NFL General Managers beware: D'Brickashaw is coming over for dinner, and he's hungry.
Virginia tackle D'Brickashaw Ferguson, the highest rated OT in the upcoming draft, continued to meet with NFL camps this week. Don't be surprised if Ferguson, whom scouts' only concern is his playing weight, orders a third, fourth, or fifth helping at the dinner table.
Ferguson is listed at 6'5 7/8", 305, which for today's NFL tackle standards, is below weight (The average weight of the 17 offensive tackles chosen in the first rounds from 2000-2005 was 328 pounds). Don't let the scale cause concern, as Ferguson's athleticism and foot speed tend to exceed the importance of an extra 15-25 pounds. Among his extremely impressive arsenal of talents, Ferguson ran the 40 in 5.07 during his first pro day workout, has a wingspan of 7'3", and has disciplined his balance and technique through countless hours of taekwondo and shodokan (a type of karate).
If Ferguson's history of gaining weight is any indication of whether he can pack on those necessary pounds, then he has a flourishing future ahead. Ferguson came to UVA as a lanky 245-pound freshman in 2002. Since then, he has been on various successful diets, even gaining 30 pounds between his junior and senior seasons alone. Part of his diet that year included drinking a six-pack of Ensure Plus protein drinks per day.
Also at Virginia, Ferguson gained freshman All-America honors, put together a sack-less sophomore season, earned All-ACC honors as a junior, and topped off his career with an All-America senior season.
Much of the gridiron world agrees that Ferguson is the 2006 draft's best offensive tackle, but there's nothing better for bragging rights – and ratings – than to have someone disagree. That someone is Southern California's offensive tackle Winston Justice. While on a visit to the Eagles camp (ironically, Ferguson was there as an invited prospect as well), Justice, backed by his dazzling Pro Day workout numbers, told the *Daily News, *that he considered himself better than the highly touted Virginia Cavalier OT.
Is Justice simply causing a stir to enhance his draft position? That's up for others to decide. Enhancing his draft status, are indeed, those April 2nd Pro Day numbers: Justice put up 38 lifts on the 225-pound bench press (compared to Ferguson's 26), ran his short shuttle drill in 4.42 seconds (Ferguson's: 4.89), ran the three-cone drill in 7.27 (Ferguson's: 7.64), and jumped a 39" vertical (nine inches over Ferguson's 30"). Add these figures into an already impressive three-year resume of protecting and blocking for two Heisman trophy winners in QB Matt Leinart and RB Reggie Bush, and Justice makes a pretty good argument for himself.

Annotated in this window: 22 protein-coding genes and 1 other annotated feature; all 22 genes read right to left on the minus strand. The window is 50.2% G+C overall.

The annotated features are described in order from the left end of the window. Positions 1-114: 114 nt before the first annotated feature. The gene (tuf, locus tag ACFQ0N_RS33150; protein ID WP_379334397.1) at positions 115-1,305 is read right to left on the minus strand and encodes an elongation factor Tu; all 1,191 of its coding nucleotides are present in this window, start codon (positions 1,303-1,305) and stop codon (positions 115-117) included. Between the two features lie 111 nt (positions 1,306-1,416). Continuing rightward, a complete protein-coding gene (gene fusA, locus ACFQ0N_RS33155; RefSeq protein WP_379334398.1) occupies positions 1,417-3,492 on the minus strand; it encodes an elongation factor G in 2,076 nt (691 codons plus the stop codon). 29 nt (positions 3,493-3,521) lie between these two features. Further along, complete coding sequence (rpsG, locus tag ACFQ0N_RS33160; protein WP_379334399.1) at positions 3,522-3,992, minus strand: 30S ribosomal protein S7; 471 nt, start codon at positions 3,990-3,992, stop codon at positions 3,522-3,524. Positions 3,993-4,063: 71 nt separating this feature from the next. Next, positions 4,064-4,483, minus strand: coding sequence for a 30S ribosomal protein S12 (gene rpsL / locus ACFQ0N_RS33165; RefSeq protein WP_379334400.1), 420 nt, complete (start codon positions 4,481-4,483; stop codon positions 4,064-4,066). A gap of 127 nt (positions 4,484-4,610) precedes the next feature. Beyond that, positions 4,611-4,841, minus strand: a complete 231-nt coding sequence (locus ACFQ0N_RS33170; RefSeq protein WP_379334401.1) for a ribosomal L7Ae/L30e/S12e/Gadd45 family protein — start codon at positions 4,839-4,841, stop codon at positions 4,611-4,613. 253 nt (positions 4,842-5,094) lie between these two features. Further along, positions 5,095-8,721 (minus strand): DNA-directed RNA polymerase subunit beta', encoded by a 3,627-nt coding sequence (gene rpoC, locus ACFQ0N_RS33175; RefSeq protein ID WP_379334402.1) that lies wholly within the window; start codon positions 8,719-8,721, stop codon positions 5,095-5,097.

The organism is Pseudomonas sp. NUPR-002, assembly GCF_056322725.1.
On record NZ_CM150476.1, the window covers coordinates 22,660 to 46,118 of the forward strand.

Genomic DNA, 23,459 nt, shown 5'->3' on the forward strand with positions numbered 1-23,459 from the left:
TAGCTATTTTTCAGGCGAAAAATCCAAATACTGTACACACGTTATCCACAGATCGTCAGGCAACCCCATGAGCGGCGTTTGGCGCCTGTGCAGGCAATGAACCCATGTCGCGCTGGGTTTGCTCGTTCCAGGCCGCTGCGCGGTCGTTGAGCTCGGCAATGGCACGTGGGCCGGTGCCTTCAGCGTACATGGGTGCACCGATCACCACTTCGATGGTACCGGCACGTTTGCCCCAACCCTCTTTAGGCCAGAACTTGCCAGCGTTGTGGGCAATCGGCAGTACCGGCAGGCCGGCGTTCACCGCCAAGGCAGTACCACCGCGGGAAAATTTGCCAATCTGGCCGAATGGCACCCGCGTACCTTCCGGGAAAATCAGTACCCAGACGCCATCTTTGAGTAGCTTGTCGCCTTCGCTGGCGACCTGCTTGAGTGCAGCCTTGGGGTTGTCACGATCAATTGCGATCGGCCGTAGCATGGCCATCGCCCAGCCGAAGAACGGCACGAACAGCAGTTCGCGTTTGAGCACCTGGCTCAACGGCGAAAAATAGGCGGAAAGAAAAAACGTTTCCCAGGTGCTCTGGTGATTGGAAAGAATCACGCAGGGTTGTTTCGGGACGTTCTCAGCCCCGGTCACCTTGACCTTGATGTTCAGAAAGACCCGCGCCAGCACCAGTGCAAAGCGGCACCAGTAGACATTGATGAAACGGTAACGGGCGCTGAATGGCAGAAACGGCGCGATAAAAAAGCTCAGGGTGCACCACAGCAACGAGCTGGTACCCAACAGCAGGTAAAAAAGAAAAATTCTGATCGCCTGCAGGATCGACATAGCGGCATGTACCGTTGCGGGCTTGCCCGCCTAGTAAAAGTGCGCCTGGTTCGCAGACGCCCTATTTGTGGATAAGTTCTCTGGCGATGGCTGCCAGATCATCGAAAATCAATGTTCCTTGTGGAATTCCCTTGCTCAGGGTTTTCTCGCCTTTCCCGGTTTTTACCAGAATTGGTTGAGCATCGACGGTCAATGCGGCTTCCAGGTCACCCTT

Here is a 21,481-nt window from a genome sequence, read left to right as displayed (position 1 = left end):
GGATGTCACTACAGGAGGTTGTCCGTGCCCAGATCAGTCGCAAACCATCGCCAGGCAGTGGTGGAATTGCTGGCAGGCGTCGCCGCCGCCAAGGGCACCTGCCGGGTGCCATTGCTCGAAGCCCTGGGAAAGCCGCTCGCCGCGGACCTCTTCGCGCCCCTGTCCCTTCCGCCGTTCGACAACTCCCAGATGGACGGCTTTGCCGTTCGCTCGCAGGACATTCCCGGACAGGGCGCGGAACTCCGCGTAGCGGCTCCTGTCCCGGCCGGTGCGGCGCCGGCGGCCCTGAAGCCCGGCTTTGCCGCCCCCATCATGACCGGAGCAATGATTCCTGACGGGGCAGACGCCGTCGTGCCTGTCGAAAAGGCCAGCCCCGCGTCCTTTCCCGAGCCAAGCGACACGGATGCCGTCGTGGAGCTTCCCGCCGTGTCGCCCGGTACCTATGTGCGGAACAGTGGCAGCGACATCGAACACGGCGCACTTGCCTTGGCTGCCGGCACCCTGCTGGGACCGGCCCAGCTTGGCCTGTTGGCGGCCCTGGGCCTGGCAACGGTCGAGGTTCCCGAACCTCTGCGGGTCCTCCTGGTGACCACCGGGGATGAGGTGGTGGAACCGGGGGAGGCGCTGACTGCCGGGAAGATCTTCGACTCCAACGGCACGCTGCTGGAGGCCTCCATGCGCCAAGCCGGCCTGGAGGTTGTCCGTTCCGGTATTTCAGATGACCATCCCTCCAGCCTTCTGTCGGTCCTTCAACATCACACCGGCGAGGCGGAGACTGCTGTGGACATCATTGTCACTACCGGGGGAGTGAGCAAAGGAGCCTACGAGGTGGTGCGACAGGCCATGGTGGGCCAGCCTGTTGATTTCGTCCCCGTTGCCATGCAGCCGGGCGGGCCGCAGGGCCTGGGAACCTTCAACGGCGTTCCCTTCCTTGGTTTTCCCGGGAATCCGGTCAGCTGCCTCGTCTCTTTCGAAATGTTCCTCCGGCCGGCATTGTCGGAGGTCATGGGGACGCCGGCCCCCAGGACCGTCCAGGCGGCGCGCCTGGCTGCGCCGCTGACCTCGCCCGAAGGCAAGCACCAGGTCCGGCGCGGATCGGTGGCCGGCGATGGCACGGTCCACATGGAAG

Unfortunately for the redshirt junior from Long Beach, California, some of his off-field performances haven't been very appealing. Winston's student conduct violations in 2004 grounded him for the entire season. Although he has shown no ill-effects from it, he had arthroscopic surgery on a dislocated right shoulder following a tremendous freshman year, in which he started in 12 games. We can anticipate the 6'6 1/8", 319-pound Justice to don a cap and jersey before the 15th pick.
Marcus McNeill, the mountain of man from Auburn, stands tall at 6'7 3/8" and remains unyielding at 334 pounds. McNeill's size numbers immediately impress scouts only to become overwhelmed by his astounding quickness and speed, which he proved at the Combine, running a 5.07 in the 40. The big fella's ability to quickly set his feet when taking on speedy pass rushers is perhaps his most significant attribute. Not many tackles with this size can keep this amazing quickness. This, unfortunately, appears to ring true with McNeill at times. His technique tends to become sloppy, including his explosiveness and his upright leverage. Many experts agree that his ability to control his weight may be a factor. These critics could eat these words as McNeill demonstrates to have a strong desire to improve, especially with a strict NFL dieting regime.
Mr. Consistency, Andrew Whitworth, spent his last four years mangling the line of scrimmage with a nasty attitude. This trench terror may be the top run-blocker in the draft not just due to his prototype 6'7", 334-pound body, but also because of his malicious demeanor. During his collegiate career, he started in all 52 games, setting an LSU record, while also ranking him second in NCAA history for games started. Whitworth never missed a game or practice due to injury in his five years on campus. Whitworth owns some hardware too, earning third-team All-American honors by the AP after his senior season, while getting first-team All-SEC for his masterful junior and senior year seasons. His March 16th Pro Day workout was limited to just the three-cone drill in which he finished with a 7.68, comparable to D'Brickashaw Ferguson's 7.64. Clocking in with a 40 time of 5.15 earlier this year, Whitworth appears to have average speed, but his tenacity and coachabilty shouldn't be overlooked.
Other notable tackles…
- *Eric Winston, Miami: *6'6 5/8", 310 pounds. Ran very good 40 at 4.94. Gifted athlete (went to college as a TE), has great frame with potential to add weight. Smart and competitive with amazing feet, can pull and block with the best. Completed just 22 lifts at his Pro Day. Knee injury in 2004 proves to still affect some play.
- Jonathan Scott, Texas: 6'6 3/8", 322 pounds. Paved the way for one of the best offenses in the nation last year. Ran a 5.31 in the 40 earlier this year. With more work in the weight room (17 lifts at pro day), Scott will greatly improve his already athletic dominance on the line.
- Jeremy Trueblood, Boston College:6'8", 316 pounds. Comes from a very rich BC tradition of great linemen. Clocked a 5.25 in the 40 earlier this year. Very smart working defenders, leads, pulls, and blocks well. Not a very gifted natural athlete; can have sloppy leverage control.